TAR – TV Apparatus Room – Photo from Ivor Williams

TAR - TV Apparatus Room ST B Line Up Desk

TAR stands for ‘TV Apparatus Room’.  This photo shows the Line Desk for Studio B (the Midlands Today Studio) at Pebble Mill.  Shown in the photo are broadcasting engineers John Macavoy & Maurice Darkin.

Thanks to Ivor Williams from Post Production for the photo.

Stuart Gandy comments: “This picture is of the studio B camera line up area in the original TAR. This part of the building was what was later to become the graphics area after about 1984, which was when a major refurb of the studios went on and the TAR moved to the room above the foyer where it stayed until the end. At the back of this room was the maintenance area which when I first started was also home to a table tennis table. A proper engineers’ sport!”

Steve Dellow comments: “Yes – this was all ripped out early ’84 when Studio B and Pres were refurbished. From what I remember, the CCU’s for Studios A, B, and C went above the foyer, alongside the ‘new’ TAR? Can still hear Mike ‘The Cardy’s’ voice coming over the intercom….’Front to back’! Which upset Ken and Simon because they insisted it should be ‘Racks to Line-up’! ”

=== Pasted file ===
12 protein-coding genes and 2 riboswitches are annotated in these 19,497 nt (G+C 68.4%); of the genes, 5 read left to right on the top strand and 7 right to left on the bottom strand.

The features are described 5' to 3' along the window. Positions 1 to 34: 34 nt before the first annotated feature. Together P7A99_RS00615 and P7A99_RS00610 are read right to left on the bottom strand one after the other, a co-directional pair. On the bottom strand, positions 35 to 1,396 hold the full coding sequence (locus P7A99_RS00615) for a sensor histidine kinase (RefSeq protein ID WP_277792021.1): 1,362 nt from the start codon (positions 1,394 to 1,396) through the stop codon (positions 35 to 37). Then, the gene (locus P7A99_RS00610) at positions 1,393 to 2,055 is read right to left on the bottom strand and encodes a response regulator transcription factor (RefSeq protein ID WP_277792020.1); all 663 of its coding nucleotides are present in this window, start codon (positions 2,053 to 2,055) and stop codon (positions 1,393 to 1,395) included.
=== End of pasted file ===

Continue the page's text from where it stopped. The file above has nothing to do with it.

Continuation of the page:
Jane Green comments: “The Floor Managers used to get their talkbalk pieces from here – and we used to set things up in TAR at 4 in the morning to get Mids Today brekky bulletins on air with about 3 staff…..”

Pete Simpkin comments: “TAR was the communications hub where all the connections between radio and TV studios and outside broadcasts together with all the rest of the BBC and transmitters were maintained. As automation took over and circuits etc became more national there was less and less to do but the Mailbox still has a substantial communications and Central operating section where all the BBC technology is monitored.”

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1 Comment

  • TAR also housed the double-banked slide scanners which took carriages of alternating slides (upside down and facing inwards – remember the eye painted on the inside end?) which needed to be delivered early enough for the TAR staff to tarrif them. Control was then remoted to the gallery desk. If the damned thing jammed, it was a breathless 40-second sprint round there for an SA to fix it. It certainly kept you fit! u

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